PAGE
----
The inevitable question comes. "If Christ is so good at healing, why didn't he heal Keren?" And it's an old, old question, asked by so many. Why didn't God heal Sarah, a fellow mom of a special-needs daughter who died one month before Keren--two months after a cancer diagnosis. Why didn't God heal Ethan, one of Keren's classmates who died last May? Why didn't God heal Aimee, the twenty-five-year-old daughter of family friends, who died on Thursday as a result of a head-on collision caused by another driver cutting into her lane...a driver who survived with few injuries.... Why are thousands upon thousands dying now in Haiti? It doesn't make sense....

I would be lying if I said I didn't ask those questions. I would be lying if I said I had the passing thought that I was too cynical and didn't have enough faith to bring about their healing. But I would also be lying if I said that those questions dragged me down and caused me to doubt God. Because they don't. Because it's an issue that I've realized is much bigger than physical healing.

When Kraig and I learned that Keren would be born with some significant problems, we prayed that the diagnosis might be wrong, but we knew we would keep her, and we knew that we loved her no matter what. When Keren was born with Trisomy 18, we didn't pray that she would be healed of it. How can one be healed of something that's not a disease? We prayed for her health because that could go either way, but her diagnosis was in the genes. It was a part of who she was! Since she died, many have said, "Isn't it wonderful that now she is whole in Heaven?" Now, I believe this to be true.... When I picture her in Heaven, I see her running around, learning everything she can, and probably even talking up a storm. I see her climbing up into Jesus' lap and giving him a bone-cracking hug like the ones she used to give us. Clare and Ev are experts at helping me keep this perspective; remembering the future hope of seeing Keren again.

I understand with my head that those who say this to me say it with complete belief as well, and a deep desire to give me comfort. The only problem is, thinking of Keren whole and healthy in Heaven doesn't really comfort me. It would be kind of like someone saying to Aimee's parents (and I pray no one ever does), "Just think! Aimee is whole and full of life in Heaven. Imagine the struggle she would have had if she'd survived the accident. She might never have been the same vibrant girl again." My mental scream is, "But I want Keren here! I want her healthy here! I don't care that she wasn't 'whole'. She was our Keren-girl, and that is all that matters." My comfort does not lie in the fact that she is "healed" but in that I will see her again.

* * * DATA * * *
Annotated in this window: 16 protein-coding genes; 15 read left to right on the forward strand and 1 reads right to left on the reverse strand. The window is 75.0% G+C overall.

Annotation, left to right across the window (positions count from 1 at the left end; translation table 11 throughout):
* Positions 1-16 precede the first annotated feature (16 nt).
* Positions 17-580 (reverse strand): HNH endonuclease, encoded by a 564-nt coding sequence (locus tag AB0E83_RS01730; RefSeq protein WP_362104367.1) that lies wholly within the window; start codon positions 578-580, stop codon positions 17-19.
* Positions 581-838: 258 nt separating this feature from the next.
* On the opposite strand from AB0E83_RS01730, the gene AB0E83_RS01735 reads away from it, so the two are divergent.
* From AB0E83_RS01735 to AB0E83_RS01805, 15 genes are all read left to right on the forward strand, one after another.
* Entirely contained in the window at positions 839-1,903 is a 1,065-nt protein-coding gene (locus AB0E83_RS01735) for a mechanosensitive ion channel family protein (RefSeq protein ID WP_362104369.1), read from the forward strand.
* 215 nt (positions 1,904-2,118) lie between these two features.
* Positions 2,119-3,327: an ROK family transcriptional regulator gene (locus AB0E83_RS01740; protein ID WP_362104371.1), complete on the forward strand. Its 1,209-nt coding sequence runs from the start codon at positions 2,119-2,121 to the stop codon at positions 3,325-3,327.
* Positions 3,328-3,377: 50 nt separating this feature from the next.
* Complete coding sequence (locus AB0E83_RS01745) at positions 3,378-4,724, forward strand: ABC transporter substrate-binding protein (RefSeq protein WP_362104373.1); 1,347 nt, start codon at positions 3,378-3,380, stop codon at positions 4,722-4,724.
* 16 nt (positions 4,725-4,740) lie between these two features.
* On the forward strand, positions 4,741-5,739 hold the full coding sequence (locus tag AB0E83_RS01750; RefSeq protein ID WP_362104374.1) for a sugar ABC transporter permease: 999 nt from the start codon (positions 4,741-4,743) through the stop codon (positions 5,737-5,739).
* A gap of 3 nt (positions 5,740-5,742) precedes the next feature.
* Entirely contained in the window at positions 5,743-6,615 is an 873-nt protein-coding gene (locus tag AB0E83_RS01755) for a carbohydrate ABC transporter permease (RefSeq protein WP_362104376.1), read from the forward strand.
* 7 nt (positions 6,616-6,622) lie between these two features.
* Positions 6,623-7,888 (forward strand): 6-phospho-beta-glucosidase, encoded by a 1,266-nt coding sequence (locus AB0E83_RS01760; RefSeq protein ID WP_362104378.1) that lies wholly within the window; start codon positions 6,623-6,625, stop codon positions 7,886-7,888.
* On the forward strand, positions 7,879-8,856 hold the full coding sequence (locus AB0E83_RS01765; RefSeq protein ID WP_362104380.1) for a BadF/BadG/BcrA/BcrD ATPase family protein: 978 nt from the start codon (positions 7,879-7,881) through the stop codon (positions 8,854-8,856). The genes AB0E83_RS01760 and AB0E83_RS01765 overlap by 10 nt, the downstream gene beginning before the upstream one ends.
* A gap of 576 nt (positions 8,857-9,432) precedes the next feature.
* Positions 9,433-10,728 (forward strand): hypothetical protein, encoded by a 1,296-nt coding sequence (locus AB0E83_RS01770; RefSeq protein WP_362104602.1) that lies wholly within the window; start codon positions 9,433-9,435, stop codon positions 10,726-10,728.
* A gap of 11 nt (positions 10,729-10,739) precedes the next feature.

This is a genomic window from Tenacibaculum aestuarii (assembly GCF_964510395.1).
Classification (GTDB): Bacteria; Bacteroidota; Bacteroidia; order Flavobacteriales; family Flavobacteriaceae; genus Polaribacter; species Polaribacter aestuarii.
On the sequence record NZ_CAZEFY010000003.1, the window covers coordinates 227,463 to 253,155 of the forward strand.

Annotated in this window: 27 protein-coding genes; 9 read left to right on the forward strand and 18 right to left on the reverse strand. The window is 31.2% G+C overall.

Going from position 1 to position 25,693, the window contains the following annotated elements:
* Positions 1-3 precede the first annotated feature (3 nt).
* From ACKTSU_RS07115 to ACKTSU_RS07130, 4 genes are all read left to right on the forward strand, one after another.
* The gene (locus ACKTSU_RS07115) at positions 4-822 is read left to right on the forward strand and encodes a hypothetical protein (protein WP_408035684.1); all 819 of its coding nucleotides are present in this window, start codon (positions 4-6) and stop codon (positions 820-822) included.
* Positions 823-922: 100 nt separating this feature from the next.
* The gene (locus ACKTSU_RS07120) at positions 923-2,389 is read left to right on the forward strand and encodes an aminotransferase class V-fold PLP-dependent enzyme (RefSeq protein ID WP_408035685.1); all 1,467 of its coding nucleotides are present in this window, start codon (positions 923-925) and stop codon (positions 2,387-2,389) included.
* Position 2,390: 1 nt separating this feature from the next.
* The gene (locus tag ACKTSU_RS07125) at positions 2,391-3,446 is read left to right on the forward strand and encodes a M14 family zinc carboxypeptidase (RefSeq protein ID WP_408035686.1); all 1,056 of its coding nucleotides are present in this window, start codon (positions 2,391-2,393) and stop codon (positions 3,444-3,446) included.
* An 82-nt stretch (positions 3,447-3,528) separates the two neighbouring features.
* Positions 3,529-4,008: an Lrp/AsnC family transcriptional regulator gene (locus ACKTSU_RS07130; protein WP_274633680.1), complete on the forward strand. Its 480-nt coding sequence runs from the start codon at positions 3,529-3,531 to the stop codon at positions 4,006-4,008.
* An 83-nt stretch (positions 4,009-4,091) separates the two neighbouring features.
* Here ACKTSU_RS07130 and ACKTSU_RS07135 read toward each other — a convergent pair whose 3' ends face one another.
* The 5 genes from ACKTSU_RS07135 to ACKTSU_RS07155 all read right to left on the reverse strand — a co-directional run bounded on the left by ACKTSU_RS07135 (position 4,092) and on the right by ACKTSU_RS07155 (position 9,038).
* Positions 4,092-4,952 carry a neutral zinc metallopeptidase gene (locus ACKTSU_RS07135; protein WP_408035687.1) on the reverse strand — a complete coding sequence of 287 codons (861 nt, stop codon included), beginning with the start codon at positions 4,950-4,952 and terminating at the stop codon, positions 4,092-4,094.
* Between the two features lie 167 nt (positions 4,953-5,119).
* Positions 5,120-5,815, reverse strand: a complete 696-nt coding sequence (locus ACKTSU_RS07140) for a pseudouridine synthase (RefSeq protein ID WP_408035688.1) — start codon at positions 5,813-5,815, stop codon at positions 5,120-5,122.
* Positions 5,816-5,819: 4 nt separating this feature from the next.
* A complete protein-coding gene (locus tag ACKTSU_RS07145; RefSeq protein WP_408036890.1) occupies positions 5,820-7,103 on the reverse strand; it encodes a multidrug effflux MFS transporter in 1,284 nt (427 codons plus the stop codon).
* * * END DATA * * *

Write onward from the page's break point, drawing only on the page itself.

And that brings me to a different kind of healing, the "miraculous healing," the sad things Jesus made untrue.... It's a truth that has been confirmed to me over and over, and slowly I'm putting the words to it. Recently I've seen it again in Beth Moore's study, Jesus the One and Only, which works through the Gospel of Luke. The first time it struck me was in a discussion of the people bringing Jesus their sick in Luke 4:38-44. There were so many of them, and they kept coming and coming. Jesus knew he had to leave, yet they tried to keep him there. The word "keep," Beth says is "'katecho,' meaning to 'hold fast, retain, or hold down, quash, suppress."
The people's attempts to hold onto Christ may not have been limited to the vocal and emotional. They may have hung onto Him physically, too. How His heart must have broken for them. I believe He may have been torn emotionally, but He was not dissuaded. The best thing he could do for them was to stay true to His goal. (p. 63)